Moose Rescued from the Chilkat the cowboy way.

My Photo buddy, Ron Horn was in on this Moose Rescue. 

They worked quite a while on this after the moose was sited and nobody knows how long the moose was in the water before it was sited.  The moose was pregnant and quite large with perhaps two calves.  There was a loader standing by ready to help pull her out, but the ledge of Ice was too sharp and they feared pulling her head off before they could get her out, so they ended up pulling her in by hand.

Ron went out there with just his telephoto 100-400mm f/4.5-5.6 L lens, probably on his Canon 40D. He had to stop shooting to help out with the lassoing so they could get a line on the head of the moose.  They pulled the moose broad-side to the ice and hooked another sinking lie under her rear legs up onto her belly, then were able to roll her up onto the ice.  A few minutes later, she walked off into the woods.  Temperatures were moderate, as you can see from the attire of the rescuers in the photo.  I was in school at the time and heard about it later that day from Ron.

Here’s an article by Tom Morphet that I pulled from the ADN CLICK HERE!!

HAINES: Six men pull pregnant cow from Chilkat River.

Moose LassoedBy TOM MORPHET
Chilkat Valley News

Published: February 21st, 2008 01:49 AM
Last Modified: February 21st, 2008 02:11 AM

HAINES — The Department of Fish and Game doesn’t recommend it, but six Haines men used rope and a little ingenuity to hoist a pregnant cow moose from a hole in the ice on the Chilkat River, where a strong current was threatening to pull her under.

“We got to play cowboy,” said Charlie DeWitt, a commercial fisherman and lifetime moose hunter, who led the effort. “I’ve killed enough moose in my lifetime and I’ve eaten enough moose. I wanted to give it a chance to make it.”

DeWitt, who works on a state road crew, was driving a loader up the Haines Highway about 7:30 a.m. Friday when he overheard a radio conversation about a moose stuck in the ice near Mile 15.

He figured Fish and Game would handle the situation, but when he arrived 45 minutes later, he found the animal smashing itself against the ice, trying to ram its way out of a hole midway across a 100-foot channel.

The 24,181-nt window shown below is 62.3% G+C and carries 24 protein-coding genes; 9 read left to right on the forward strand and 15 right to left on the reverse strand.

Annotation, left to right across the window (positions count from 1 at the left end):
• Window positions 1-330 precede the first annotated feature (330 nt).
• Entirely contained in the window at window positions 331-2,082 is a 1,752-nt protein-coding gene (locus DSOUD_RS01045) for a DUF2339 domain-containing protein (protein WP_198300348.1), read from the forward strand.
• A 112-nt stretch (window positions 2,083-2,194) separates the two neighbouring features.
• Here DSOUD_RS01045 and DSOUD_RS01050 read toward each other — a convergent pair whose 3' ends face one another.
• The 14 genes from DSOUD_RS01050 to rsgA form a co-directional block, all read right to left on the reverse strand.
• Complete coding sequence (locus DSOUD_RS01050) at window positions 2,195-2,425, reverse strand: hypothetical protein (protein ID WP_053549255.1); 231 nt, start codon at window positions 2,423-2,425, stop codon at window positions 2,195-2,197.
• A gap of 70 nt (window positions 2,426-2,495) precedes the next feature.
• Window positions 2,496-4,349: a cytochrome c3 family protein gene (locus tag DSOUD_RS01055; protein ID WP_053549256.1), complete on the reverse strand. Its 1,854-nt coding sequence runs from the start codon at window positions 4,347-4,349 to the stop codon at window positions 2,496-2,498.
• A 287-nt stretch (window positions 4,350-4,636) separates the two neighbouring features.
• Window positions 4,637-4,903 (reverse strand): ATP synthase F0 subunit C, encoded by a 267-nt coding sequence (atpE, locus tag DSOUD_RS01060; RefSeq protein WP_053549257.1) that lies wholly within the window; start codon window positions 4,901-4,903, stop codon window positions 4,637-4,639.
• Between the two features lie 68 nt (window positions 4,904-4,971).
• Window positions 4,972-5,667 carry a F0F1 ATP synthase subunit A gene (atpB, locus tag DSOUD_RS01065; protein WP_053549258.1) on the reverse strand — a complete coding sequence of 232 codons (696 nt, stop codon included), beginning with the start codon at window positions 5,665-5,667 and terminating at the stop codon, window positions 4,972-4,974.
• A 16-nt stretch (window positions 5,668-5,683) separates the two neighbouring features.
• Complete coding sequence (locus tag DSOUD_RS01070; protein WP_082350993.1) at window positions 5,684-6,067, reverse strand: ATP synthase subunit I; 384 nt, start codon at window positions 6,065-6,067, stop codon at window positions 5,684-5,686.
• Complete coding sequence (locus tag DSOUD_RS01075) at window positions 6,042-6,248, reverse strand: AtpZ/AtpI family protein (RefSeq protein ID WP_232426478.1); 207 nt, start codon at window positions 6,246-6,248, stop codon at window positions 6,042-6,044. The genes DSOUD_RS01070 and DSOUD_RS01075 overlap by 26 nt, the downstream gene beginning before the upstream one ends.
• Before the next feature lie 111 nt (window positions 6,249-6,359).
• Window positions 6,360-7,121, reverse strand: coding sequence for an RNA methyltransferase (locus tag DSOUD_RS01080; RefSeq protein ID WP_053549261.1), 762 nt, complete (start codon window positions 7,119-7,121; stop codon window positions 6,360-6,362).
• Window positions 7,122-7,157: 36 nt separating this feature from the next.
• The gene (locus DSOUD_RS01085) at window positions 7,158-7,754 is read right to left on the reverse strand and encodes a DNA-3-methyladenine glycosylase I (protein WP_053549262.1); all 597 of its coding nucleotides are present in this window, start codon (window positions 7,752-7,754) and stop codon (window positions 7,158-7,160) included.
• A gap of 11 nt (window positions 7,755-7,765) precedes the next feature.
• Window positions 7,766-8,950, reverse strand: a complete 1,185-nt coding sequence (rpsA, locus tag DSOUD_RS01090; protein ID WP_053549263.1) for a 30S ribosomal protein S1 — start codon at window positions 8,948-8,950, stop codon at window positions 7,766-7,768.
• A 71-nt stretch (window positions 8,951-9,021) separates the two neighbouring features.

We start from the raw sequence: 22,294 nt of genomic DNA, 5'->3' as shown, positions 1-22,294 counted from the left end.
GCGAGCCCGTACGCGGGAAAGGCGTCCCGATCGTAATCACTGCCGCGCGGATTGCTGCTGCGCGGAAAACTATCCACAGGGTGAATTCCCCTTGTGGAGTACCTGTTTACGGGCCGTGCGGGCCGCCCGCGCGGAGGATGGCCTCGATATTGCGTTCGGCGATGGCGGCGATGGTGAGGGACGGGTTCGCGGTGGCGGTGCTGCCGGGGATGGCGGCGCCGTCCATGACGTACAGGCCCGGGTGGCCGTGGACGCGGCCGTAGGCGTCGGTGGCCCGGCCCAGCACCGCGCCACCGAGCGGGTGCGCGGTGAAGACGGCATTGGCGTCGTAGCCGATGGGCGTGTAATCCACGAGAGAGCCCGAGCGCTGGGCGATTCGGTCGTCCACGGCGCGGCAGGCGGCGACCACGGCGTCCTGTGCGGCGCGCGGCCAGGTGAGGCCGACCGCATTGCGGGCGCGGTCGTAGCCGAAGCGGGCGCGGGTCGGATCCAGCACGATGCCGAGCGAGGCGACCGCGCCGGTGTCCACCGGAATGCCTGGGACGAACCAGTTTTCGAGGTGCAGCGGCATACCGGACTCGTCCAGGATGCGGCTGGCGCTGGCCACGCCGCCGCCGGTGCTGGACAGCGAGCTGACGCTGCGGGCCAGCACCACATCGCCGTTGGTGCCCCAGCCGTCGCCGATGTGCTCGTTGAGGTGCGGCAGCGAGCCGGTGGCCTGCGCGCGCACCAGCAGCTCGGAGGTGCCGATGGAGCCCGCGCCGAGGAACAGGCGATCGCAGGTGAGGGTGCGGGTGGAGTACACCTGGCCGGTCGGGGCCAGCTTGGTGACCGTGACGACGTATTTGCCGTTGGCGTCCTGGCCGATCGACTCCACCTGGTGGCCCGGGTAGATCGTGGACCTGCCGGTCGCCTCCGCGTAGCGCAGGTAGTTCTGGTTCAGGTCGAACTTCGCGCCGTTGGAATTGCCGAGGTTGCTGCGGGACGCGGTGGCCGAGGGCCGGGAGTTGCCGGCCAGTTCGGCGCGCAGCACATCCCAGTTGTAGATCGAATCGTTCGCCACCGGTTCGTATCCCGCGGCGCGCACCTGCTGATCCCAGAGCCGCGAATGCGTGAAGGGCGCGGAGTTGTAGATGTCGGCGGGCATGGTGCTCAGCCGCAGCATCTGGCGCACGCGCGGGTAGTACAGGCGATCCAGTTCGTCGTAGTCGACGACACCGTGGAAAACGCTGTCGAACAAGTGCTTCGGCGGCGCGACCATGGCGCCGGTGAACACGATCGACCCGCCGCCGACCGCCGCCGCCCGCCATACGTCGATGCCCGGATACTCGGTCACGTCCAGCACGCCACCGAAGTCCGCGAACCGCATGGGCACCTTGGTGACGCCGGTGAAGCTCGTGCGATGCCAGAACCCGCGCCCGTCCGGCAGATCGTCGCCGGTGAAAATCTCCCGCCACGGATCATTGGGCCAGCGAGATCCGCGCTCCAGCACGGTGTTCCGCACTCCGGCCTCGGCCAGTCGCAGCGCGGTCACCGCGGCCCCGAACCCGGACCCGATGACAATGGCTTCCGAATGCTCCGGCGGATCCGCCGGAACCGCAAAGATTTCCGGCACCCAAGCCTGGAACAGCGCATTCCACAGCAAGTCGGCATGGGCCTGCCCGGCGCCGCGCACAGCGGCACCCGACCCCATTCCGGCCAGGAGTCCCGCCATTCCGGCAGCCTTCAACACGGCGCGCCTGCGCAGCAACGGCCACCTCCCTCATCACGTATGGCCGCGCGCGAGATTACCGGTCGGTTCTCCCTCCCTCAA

“(Fish and Game) didn’t know what to do. I decided to take the bull by the horns. It was right out there in the middle of God and everybody,” said DeWitt, who was joined by other motorists who’d seen or heard of the situation, including Mike Kinison and freelance wildlife photographer Ron Horn.

The cow’s thrashing expanded the size of the hole and eliminated thin ice, giving rescuers confidence in the strength of the ledge that remained. At first, the moose rebuffed help attempts, swimming away when rescuers drew near. Eventually, she seemed to warm to resident Bud Stewart, lifting her head up out of the water to his outstretched hand and allowing him to pet her several times on the nose.

Using a rope Stewart brought from his house, the men lassoed the cow’s snout and eventually got a line around her neck. Horn put down his camera to help and state road crew workers James Sage and Matt Boron joined the effort, but attempts to pull the animal out by the neck failed because the moose could get only one hoof up on the ice.

In the water for at least two hours, the cow began to tire, twice dropping her head under the water, DeWitt said.

“I don’t think she would have lasted another half hour. She was plum tuckered out.”

Holding the cow up out of the water with the neck line, they lowered a second line into the water parallel to the ice edge, and by pulling from either end of the line, snagged the animal’s rear end. The rope slipped around the cow’s belly, but the purchase was sufficient to get enough of the moose out of the water to wrestle the rest of her up onto the ice.

“She never made a peep or a snort or gave us a foul look or nothing. She just laid there as peaceful as can be,” DeWitt said.

They untied the lines, and about a minute later the cow got up and walked onto an island on the west side of the channel.

Horn, known around town for dramatic wildlife photos, missed a shot of the rescue climax, but said he had no regrets.

“The shot that was the great shot was the one of us rolling her out on the ice. But if I’d stayed shooting, the moose would still be in the water. Under those circumstances, you pick up the line and help.”

DeWitt said he hadn’t seen the moose since the rescue, but figured recent mild temperatures might have allowed her to dry out and recover.

“Hopefully, she’s still alive.”

Fish and Game assistant area wildlife biologist Ryan Scott said the rescue was “great,” but that he’d caution residents to keep a safe distance from distressed moose.

“We probably wouldn’t encourage it, just out of concerns for human safety, but I’m thankful they did it. It’s unfortunate that a moose would fall into the river but it probably happens a lot more often than we know about.”

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